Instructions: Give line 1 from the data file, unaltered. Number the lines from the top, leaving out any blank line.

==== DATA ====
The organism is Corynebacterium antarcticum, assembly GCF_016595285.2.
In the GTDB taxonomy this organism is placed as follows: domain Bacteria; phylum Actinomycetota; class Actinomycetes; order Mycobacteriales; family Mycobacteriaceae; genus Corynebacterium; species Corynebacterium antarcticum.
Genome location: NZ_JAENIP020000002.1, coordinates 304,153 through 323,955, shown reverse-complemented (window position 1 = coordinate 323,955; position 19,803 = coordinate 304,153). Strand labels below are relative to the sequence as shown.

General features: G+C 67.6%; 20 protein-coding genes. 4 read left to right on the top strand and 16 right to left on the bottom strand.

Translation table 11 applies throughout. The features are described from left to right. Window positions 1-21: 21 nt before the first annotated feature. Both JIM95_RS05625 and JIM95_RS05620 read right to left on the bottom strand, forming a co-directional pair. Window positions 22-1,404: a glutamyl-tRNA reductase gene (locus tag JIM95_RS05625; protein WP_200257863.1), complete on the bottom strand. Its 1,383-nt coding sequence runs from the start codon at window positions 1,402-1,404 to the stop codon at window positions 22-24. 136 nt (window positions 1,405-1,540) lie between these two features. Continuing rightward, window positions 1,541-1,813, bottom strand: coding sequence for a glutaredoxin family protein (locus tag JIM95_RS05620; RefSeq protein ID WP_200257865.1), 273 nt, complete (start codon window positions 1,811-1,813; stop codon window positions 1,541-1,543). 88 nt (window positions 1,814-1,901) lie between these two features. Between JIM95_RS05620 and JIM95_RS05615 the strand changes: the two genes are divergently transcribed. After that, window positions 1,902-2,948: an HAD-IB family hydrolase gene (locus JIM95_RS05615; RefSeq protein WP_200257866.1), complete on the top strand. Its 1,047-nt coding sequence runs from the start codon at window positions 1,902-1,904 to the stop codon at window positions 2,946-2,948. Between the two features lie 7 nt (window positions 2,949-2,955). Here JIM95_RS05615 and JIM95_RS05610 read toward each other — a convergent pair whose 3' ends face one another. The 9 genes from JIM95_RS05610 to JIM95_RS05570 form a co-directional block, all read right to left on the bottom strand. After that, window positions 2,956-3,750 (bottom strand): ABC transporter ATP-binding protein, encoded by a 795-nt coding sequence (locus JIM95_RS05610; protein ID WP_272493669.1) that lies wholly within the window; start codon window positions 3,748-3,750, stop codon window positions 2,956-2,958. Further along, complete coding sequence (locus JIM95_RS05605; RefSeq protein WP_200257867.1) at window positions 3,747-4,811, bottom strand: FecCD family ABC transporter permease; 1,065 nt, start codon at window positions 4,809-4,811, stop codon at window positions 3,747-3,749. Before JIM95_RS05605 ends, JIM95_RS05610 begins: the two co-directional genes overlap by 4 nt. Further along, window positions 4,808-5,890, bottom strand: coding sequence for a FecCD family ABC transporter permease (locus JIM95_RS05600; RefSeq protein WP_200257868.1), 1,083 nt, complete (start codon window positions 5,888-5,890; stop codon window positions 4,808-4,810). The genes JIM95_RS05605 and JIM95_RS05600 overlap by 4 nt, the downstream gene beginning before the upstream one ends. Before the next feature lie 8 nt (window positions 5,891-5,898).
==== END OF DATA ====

The organism is Corynebacterium antarcticum, assembly GCF_016595285.2.